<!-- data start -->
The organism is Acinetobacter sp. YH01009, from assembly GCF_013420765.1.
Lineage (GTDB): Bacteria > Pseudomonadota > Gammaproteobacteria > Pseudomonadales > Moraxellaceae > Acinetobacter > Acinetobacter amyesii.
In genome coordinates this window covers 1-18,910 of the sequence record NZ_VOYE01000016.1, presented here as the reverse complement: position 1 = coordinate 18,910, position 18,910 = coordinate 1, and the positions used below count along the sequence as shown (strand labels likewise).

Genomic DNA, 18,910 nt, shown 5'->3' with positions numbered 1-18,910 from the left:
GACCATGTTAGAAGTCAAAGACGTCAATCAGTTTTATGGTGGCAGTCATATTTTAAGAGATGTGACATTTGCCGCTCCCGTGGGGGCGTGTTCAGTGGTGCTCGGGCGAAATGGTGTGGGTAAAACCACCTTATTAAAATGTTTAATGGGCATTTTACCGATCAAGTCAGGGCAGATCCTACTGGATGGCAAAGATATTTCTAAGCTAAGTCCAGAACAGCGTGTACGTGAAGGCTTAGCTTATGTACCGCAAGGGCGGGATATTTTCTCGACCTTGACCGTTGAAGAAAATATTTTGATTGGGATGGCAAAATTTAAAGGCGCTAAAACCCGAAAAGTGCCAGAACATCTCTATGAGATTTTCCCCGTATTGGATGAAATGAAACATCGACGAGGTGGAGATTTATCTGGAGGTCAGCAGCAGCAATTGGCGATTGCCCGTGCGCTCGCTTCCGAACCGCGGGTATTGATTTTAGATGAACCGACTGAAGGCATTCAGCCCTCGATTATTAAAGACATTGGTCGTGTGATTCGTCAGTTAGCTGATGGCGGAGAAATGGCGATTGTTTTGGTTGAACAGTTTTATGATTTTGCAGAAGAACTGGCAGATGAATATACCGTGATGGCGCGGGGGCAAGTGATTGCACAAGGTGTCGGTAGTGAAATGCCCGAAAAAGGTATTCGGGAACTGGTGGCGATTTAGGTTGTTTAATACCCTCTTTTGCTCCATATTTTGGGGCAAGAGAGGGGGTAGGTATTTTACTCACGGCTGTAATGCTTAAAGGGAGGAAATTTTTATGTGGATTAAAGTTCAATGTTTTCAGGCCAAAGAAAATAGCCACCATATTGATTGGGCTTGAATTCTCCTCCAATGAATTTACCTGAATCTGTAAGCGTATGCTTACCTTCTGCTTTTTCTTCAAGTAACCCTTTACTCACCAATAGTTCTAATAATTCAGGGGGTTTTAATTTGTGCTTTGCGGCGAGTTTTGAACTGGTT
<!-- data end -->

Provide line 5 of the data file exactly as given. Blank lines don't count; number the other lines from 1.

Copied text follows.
GACCATGTTAGAAGTCAAAGACGTCAATCAGTTTTATGGTGGCAGTCATATTTTAAGAGATGTGACATTTGCCGCTCCCGTGGGGGCGTGTTCAGTGGTGCTCGGGCGAAATGGTGTGGGTAAAACCACCTTATTAAAATGTTTAATGGGCATTTTACCGATCAAGTCAGGGCAGATCCTACTGGATGGCAAAGATATTTCTAAGCTAAGTCCAGAACAGCGTGTACGTGAAGGCTTAGCTTATGTACCGCAAGGGCGGGATATTTTCTCGACCTTGACCGTTGAAGAAAATATTTTGATTGGGATGGCAAAATTTAAAGGCGCTAAAACCCGAAAAGTGCCAGAACATCTCTATGAGATTTTCCCCGTATTGGATGAAATGAAACATCGACGAGGTGGAGATTTATCTGGAGGTCAGCAGCAGCAATTGGCGATTGCCCGTGCGCTCGCTTCCGAACCGCGGGTATTGATTTTAGATGAACCGACTGAAGGCATTCAGCCCTCGATTATTAAAGACATTGGTCGTGTGATTCGTCAGTTAGCTGATGGCGGAGAAATGGCGATTGTTTTGGTTGAACAGTTTTATGATTTTGCAGAAGAACTGGCAGATGAATATACCGTGATGGCGCGGGGGCAAGTGATTGCACAAGGTGTCGGTAGTGAAATGCCCGAAAAAGGTATTCGGGAACTGGTGGCGATTTAGGTTGTTTAATACCCTCTTTTGCTCCATATTTTGGGGCAAGAGAGGGGGTAGGTATTTTACTCACGGCTGTAATGCTTAAAGGGAGGAAATTTTTATGTGGATTAAAGTTCAATGTTTTCAGGCCAAAGAAAATAGCCACCATATTGATTGGGCTTGAATTCTCCTCCAATGAATTTACCTGAATCTGTAAGCGTATGCTTACCTTCTGCTTTTTCTTCAAGTAACCCTTTACTCACCAATAGTTCTAATAATTCAGGGGGTTTTAATTTGTGCTTTGCGGCGAGTTTTGAACTGGTT